Back in the early winter of 1991 the leaders of Russia, Belarus and Ukraine met in a country house and effectively ended the Soviet Union.

Boris Yeltsin, Stanislav Shushkevich and Leonid Kravchuk signed a deal at a hunting lodge in the Belovezhskaya Pushcha national park to wind up the state that, like the UK today, was routinely referred to as "family of nations". Within weeks the red flag had been lowered over the Kremlin and work had begun to disentangle an incredibly complicated single planned economy.

The three men and their counterparts in the other republics -who were left to deal with a fait accompli - had to decide how to divvy up the assets and liabilities of the old state.

The understandings they came to are worth - in my view - a quick look-see for anyone interested in what happens to the pound, the Bank of England and the UK national debt if Scots vote Yes later this month.

Because the Kremlin, despite its deep and complex integration with its fellow republics, opted for what it called the "zero option".

Quickly declared successor state to the old USSR, the Russian Federation decided it would keep all Soviet assets - and all Soviet debts. Russia inherited embassies and billions owed to the old communist regime. It also inherited billions in debt owed by the Soviet Union to western creditors, both private institutions and other states.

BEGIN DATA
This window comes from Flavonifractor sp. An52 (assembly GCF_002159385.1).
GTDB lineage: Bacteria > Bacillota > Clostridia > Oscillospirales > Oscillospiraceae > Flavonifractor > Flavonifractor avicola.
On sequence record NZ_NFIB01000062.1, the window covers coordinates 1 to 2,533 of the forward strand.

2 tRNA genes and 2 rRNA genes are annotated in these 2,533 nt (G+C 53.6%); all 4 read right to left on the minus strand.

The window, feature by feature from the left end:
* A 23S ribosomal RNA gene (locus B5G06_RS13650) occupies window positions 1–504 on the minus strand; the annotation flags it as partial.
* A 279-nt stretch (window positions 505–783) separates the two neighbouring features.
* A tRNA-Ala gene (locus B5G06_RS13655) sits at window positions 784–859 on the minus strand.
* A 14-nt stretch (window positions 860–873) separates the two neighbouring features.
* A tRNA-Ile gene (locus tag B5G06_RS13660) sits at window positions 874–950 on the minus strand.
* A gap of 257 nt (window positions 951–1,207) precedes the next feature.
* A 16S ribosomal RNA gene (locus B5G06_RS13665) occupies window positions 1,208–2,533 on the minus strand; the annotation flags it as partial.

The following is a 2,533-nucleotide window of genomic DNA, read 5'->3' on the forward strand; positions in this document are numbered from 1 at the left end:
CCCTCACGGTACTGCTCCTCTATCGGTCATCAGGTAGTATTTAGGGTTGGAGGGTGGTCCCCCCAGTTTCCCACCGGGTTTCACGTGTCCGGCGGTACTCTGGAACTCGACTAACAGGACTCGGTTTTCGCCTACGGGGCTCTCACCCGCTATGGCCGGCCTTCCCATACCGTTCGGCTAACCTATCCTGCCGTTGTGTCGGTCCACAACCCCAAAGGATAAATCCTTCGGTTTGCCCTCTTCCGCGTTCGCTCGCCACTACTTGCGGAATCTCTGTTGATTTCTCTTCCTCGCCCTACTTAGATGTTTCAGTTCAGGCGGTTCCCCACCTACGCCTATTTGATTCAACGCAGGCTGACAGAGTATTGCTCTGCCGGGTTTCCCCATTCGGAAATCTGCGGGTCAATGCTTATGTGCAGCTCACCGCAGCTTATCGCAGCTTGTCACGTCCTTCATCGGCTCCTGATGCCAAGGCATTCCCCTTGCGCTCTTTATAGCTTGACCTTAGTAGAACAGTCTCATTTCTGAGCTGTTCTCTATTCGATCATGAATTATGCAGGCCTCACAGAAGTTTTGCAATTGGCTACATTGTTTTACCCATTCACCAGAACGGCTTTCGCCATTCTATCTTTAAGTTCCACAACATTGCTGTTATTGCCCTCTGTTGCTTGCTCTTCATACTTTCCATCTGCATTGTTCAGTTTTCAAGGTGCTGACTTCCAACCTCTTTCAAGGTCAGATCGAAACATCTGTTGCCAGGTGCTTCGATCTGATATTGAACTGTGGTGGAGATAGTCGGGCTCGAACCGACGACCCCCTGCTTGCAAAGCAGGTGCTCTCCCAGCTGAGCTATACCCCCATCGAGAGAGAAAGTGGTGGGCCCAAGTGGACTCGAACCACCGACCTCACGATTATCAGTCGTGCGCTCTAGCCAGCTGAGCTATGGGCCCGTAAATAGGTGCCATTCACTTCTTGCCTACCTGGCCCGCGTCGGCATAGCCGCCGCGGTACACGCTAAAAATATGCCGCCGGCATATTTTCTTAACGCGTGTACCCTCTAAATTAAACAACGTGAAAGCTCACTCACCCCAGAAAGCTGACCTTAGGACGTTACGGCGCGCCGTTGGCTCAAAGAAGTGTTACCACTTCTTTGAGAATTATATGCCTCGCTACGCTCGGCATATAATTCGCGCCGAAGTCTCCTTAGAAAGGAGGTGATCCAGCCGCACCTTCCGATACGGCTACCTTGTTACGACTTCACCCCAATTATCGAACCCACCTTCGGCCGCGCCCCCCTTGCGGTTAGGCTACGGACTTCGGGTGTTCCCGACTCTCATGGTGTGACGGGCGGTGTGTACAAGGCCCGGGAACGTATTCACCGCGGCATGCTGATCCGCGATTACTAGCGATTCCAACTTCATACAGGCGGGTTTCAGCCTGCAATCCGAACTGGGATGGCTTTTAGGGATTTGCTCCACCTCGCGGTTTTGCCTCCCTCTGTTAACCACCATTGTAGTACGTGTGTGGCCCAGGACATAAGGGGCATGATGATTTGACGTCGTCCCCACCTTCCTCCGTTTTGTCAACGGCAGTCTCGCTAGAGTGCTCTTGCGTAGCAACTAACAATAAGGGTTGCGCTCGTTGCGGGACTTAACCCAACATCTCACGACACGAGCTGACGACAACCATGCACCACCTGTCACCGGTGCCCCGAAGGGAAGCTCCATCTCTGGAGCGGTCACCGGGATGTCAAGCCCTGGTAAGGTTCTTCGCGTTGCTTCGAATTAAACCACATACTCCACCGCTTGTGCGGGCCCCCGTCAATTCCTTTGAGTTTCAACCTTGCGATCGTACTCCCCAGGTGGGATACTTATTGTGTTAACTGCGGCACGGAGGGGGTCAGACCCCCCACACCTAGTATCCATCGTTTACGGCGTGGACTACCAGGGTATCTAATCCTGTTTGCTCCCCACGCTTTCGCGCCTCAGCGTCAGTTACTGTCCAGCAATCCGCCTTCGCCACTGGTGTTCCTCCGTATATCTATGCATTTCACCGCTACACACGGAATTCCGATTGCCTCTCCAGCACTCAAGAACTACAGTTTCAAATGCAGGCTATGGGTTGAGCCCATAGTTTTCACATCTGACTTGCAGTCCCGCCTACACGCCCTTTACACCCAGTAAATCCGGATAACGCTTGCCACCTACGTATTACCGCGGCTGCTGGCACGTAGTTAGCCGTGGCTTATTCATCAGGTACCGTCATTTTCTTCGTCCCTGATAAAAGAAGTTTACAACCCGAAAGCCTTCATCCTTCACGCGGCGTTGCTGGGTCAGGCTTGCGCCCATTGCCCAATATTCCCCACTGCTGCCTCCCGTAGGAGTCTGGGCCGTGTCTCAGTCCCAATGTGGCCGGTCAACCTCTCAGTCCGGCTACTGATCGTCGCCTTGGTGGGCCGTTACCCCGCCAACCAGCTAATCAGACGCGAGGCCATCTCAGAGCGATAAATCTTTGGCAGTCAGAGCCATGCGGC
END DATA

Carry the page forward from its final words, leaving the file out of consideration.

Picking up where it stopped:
Within two years of the Belovezhskaya Pushcha deal, the Russian Federation had replaced its old Soviet banknotes (which were still in circulation as far away as Uzbekistan) with a new ruble. Russia wasn't sharing its currency. It wasn't sharing its assets. And it wasn't sharing its debts. It was quits.

The other republics accepted this clean-slate divorce. Well, nearly all of them: Ukraine isn't sure it got a fair deal. As armour - perhaps Russian armour - chews up the roads in its eastern provinces, the Kiev government still believes it was diddled out of its share of overseas assets, such as embassies. As recently as March this year Ukraine and Russia, which has settled with the USSR's creditors, were still squabbling over the issue.

Right now, Yes and Better Together politicians are setting out what amounts to the starting negotiating positions for independence talks that may never take place. All three Westminster parties refuse to share a currency and a central banking system with an independent Scotland. The SNP has retaliated by saying it won't share liabilities if it can't share assets. This is tantamount to threatening "default", says BT. Is it?

Nobody thinks Latvia, say, defaulted on USSR debt. Would the world feel the same way if post-indyref horse-trading ended in no debt and no pound for Scotland? Probably.

So what are the international norms? Well, there don't seem to be any. The 1978 Vienna Convention on Succession of States in Respect of Treaties distinguished between colonies - who get a clean slate - and seceded regions, such as, potentially, Scotland, which don't. But most states, including the UK, have failed to sign up to this. But would a "zero option" really be best for Scotland?